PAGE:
Gone are the days when we only had one Filipino film competing in an A-list festival for a particular year. This 2022 alone, a Filipino film has been featured in almost every top international film festival.
From "Leonor Will Never Die" by homegrown filmmaker Martika Escobar, which won the special jury prize in Sundance; Japanese filmmaker Chie Hayakawa's "Plan 75", which won the Camera D'or award in the recent Cannes; "Arnold is a Model Student" by Thai director Sorayos Prapapan, which played in Locarno; to "Autobiography" by Indonesian filmmaker Makbul Mubarak; and Lav Diaz's "When the Waves are Gone" which recently premiered at the Venice Film Festival — the Philippines has become a prominent figure in the global space through these coproduction feature film projects.
A new trend is happening in Philippine Cinema — the country is beginning to rise at the forefront of global collaboration as coproducing partner for various international films, especially in Southeast Asia.
Naman Ramachandran of the trade publication Variety recently released an article showcasing the current global coproduction slate of film projects from award-winning Filipino producer Bianca Balbuena's Epic Media. Among the projects mentioned are five film projects supported by our country's very own global incentives fund, the FilmPhilippines Incentives.
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The FilmPhilippines Incentives is the Philippines' first global film incentive program that I conceptualized and created during my time in FDCP in response to the growing need for local and regional filmmakers for public funding.
Through the technical support of film consultant Agathe Vinson, former FDCP Executive Director Ria Anne Rubia, and the FilmPhilippines team, we launched the program in 2020 to promote the Philippines as a filming destination and a coproduction hub for foreign productions. One of its unique support schemes is the Asean Coproduction Fund (ACOF).
This regional public funding grant provides financial incentives to Southeast Asian filmmakers partnering with a Filipino producer. This financial incentive scheme that offers P2.5 million to P7.5 million in coproduction funds helped change the landscape of financing and funding within the Southeast Asian region.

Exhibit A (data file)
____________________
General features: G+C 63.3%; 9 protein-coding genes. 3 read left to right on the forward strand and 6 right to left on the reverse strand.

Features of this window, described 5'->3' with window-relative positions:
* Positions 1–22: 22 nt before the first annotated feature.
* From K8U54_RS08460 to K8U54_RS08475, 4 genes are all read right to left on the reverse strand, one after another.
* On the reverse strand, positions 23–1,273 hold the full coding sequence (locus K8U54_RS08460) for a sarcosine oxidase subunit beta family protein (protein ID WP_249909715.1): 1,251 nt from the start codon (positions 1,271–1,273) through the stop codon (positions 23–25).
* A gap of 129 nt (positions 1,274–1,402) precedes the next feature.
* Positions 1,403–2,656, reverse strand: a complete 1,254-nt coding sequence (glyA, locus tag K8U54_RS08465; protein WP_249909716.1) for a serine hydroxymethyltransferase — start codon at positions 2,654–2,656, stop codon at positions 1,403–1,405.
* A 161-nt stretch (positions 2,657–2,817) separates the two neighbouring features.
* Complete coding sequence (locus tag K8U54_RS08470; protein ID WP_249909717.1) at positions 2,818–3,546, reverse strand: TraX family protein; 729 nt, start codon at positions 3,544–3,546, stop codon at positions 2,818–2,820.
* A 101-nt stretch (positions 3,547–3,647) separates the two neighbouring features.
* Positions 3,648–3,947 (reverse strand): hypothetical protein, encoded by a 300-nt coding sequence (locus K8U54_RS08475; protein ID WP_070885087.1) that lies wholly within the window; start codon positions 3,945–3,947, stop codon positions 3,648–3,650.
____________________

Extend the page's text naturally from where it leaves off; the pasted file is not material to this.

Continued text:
Funding has always been a challenge for filmmakers in the region because, unlike in Europe, national and regional funds are unavailable for local filmmakers to help produce their films. As such, most Southeast Asian filmmakers are compelled to apply for European grants and funds to complete their projects' financing.
While these schemes benefit filmmakers, they can also become costly because of the spending and production obligations from the country where they applied. This practice sometimes produces more cost at the end of the project because they have to spend in Euros instead of their local currencies. Hence, regional incentives are crucial in a film project's financing structure because it helps a filmmaker lessen cost of production, as filmmaking is more reasonable in Southeast Asian countries.
Creatively, producing their films within the region also contributes to maintaining the localness of a project as the need to integrate European perspectives in their stories is minimized. These national film funds within the Southeast Asian region also encourage the filmmakers to collaborate and work together, especially when the fund's required spending is to hire local key creatives from that country.
Since its launch, FilmPhilippines has supported more than 30 international coproduction projects with an estimated P2 billion in local spending. Some of these films are now part of various international film festivals, while some have started their principal photography this year. The above-mentioned feature films all received support from the FilmPhilippines Incentives.
I remember back in 2016, when I started as head of the agency, our annual budget was less than P80 million. Year after year, we would lobby for more funding, putting together white papers and cost-benefit analyses backed by justifications on why we need public financing for producers and filmmakers.
Especially during budget season, we would literally knock on the doors of lawmakers both in the House of Representatives and the Senate to ask for financial support so we could launch our public funding program with enough revolving funds to substantially support projects.
Luckily, we found champion legislators who saw the importance of attracting more global collaborations through incentives and boosting our local market through investment in film projects from development to production to post to distribution. Six years after, as I ended my term as head of the agency, the FDCP's budget is now almost P290 million, and a big part of it is allocated toward global and local incentives.
Because of these incentives, strengthened collaborations between the Philippines and Southeast Asian filmmakers are happening and boosting the presence of Southeast Asian cinema worldwide. While these support mechanisms may still be very new to Southeast Asian Cinema, you can already feel this new wave of creativity burgeoning in the region, fueling growth and ambition among filmmakers to be more globally competitive.
This exciting alternative film and audiovisual content industry is starting to make its mark and impact globally, allowing us to discover and nurture new talents within the region.